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3 minute read
13 Oct 2021
11:46 am

Even in retirement, women in SA ‘earn’ less than men – study


Women are likely to get about 10% less income from their retirement funds than men.

On average, women earn less, make lower retirement fund contributions, and live longer than men. Image: iStock

South African women can’t seem to catch a break as the effects of the gender wage gap threaten to follow them into retirement.

An Alexander Forbes study based on member analysis and released on Tuesday has shown that women are likely to get about 10% less income from their retirement funds than men.

The reasons for the gender gap include the consequences of decades of inequality and breaks in careers to raise a family, according to the report.

“It is also a result of lower contributions being made to retirement funds by females, in general, as well as the fact that after retirement females live longer than males on average.”

Having a longer lifespan, on average, means women’s retirement income diminishes because it needs to stretch over a longer period.

Replacement ratio

The survey analysed almost one million of the insurer’s retirement fund members and found that in 2020 the replacement ratio for working females was 26.56%, while that of their male counterparts was 35.3%.

The ratio for women even came in about 5% lower than the overall average of 31.47%, the company stated in a presentation.

The country’s largest (private) pension fund administrator projected that the average replacement ratio will increase to 40%, which is still significantly lower than the ideal ratio of 75%.

“According to Member Insights, only about 6% of retirement fund members can expect an income in retirement above 75% of their pensionable salaries,” the company found.

While the gender pay gap for the bottom 10% has “equalised” over the years, it remains relatively high across major sectors.

On average women earn 83 cents for every rand earned by their male counterparts.

This gap widens in some sectors like agriculture and business services, where women earn 81 cents and 77 cents respectively.

“If we look at the top 10% of the highest salaries, the gender wage gap is 7%, meaning for every R1 a male member earns, the female member earns 93 cents,” says Ntsheki Molefe, regional executive for retirements at Alexander Forbes.

Reform to improve preservation

The Covid-19 pandemic saw growing appetite among South Africans to cash out retirement savings to make ends meet. However, the company advises against people cashing out their savings before maturity.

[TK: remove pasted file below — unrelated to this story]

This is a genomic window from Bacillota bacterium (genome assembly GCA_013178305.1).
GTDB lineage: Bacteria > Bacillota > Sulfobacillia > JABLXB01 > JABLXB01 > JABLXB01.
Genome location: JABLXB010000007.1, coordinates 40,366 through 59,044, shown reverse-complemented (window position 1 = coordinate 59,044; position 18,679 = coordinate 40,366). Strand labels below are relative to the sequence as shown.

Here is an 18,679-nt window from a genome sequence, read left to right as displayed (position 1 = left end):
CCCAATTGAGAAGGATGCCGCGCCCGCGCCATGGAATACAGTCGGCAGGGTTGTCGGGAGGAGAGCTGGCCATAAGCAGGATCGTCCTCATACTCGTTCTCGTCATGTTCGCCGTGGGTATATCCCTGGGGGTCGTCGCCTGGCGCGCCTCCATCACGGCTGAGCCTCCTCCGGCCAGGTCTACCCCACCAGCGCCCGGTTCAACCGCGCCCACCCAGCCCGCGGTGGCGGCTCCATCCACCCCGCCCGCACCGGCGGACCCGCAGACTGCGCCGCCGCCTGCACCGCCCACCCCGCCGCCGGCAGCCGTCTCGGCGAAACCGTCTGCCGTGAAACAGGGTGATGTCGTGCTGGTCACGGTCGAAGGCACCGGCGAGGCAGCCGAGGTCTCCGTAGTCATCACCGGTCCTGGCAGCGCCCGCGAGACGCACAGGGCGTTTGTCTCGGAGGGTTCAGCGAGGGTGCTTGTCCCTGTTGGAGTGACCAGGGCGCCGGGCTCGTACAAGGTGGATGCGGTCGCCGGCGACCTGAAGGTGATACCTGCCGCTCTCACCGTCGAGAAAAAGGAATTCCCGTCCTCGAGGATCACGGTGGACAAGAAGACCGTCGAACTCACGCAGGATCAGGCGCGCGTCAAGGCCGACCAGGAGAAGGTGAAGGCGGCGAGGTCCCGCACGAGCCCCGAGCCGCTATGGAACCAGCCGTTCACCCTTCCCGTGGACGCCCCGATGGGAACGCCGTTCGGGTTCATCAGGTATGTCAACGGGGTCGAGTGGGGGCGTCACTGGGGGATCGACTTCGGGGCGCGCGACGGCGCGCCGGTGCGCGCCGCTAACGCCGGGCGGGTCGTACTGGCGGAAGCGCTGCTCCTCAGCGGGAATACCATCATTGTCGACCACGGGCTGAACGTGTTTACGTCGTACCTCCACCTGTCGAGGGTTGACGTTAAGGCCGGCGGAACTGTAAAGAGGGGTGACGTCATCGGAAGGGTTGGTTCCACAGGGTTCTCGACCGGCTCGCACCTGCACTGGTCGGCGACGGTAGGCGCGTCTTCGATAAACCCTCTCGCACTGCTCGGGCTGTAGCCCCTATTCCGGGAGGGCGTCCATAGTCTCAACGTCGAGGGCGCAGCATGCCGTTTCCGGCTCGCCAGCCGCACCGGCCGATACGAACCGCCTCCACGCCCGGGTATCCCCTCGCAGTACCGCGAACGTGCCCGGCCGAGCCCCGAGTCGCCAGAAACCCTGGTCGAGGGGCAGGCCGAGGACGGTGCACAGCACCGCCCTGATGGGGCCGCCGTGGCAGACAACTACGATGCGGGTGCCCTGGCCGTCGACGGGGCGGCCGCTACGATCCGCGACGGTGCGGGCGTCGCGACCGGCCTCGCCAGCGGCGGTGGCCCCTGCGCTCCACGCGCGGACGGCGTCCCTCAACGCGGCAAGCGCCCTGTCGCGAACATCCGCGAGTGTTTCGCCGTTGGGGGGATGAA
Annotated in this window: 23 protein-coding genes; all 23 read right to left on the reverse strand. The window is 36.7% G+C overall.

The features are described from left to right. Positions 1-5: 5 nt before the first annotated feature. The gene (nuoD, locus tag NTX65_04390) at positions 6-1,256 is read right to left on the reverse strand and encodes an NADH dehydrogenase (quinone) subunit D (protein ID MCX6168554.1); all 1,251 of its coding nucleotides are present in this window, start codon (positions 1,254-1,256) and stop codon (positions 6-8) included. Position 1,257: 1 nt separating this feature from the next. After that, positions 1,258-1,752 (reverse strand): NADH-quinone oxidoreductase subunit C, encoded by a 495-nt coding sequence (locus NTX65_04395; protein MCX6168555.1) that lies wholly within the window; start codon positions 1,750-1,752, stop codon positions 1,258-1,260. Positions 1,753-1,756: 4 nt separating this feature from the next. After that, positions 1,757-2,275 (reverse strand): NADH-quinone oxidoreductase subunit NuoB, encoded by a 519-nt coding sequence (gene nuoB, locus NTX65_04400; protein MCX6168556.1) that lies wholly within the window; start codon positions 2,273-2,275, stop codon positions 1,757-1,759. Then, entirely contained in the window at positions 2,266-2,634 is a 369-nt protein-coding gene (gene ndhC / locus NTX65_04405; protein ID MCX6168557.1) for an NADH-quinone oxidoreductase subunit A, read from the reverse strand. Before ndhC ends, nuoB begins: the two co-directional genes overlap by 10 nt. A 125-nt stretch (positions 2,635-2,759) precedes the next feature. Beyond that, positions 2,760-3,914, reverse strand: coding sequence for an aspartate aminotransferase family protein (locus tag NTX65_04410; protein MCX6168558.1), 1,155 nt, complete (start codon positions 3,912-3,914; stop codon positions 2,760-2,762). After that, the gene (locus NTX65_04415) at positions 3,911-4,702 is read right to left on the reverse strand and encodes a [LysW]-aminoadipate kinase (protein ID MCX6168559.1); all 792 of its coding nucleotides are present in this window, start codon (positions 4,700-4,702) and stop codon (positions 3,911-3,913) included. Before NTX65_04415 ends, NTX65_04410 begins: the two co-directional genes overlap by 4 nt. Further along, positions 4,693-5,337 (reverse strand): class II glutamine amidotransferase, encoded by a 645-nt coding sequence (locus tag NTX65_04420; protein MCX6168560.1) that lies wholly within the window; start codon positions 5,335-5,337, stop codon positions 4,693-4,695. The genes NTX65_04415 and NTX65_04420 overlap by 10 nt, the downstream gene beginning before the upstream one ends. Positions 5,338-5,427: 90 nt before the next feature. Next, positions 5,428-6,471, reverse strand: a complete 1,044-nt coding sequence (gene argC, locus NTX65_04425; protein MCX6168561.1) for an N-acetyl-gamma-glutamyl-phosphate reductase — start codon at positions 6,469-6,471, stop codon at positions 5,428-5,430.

Instead, Alexander Forbes supported the “two-bucket pension reforms” proposed by National Treasury as an alternative that will protect long-term preservation and satisfy immediate financial needs.

Projections by the group show that future generations – who stand to benefit from the proposed policy reform – could see their retirement outcomes double, at the least.

“People’s savings [could] be anywhere between two and two-and-a-half times better over a 35-40-year period because of this – even if they were to take their short-term bucket,” says John Anderson, Alexander Forbes’s executive for investments, products and enablement.

Anderson added that their modelling of the two-bucket system revealed that if people were to preserve both their long and short-term investments over the 40-year period, they would receive the desired 75% replacement ratio at retirement.

Impact on millennials

The group’s research also revealed that early millennials below the age of 24 suffered greater financial stress due to the pandemic, which resulted in significant job losses and left young people at a higher risk of defaulting on their loans.

“The analysis found that at least 14.11% of loans taken by Early Millennials were in default, followed by Late Millennials at 4.79%, Generation X at 2.27% and Baby Boomers at just 0.94%,” the company said.

“This [unemployment] is going to continue being a huge challenge in the industry because it’s these years when people contribute towards their retirement that makes a huge difference,” Anderson said.

By Akhona Matshoba

This article first appeared on Moneyweb and was republished with permission. Read the original article here.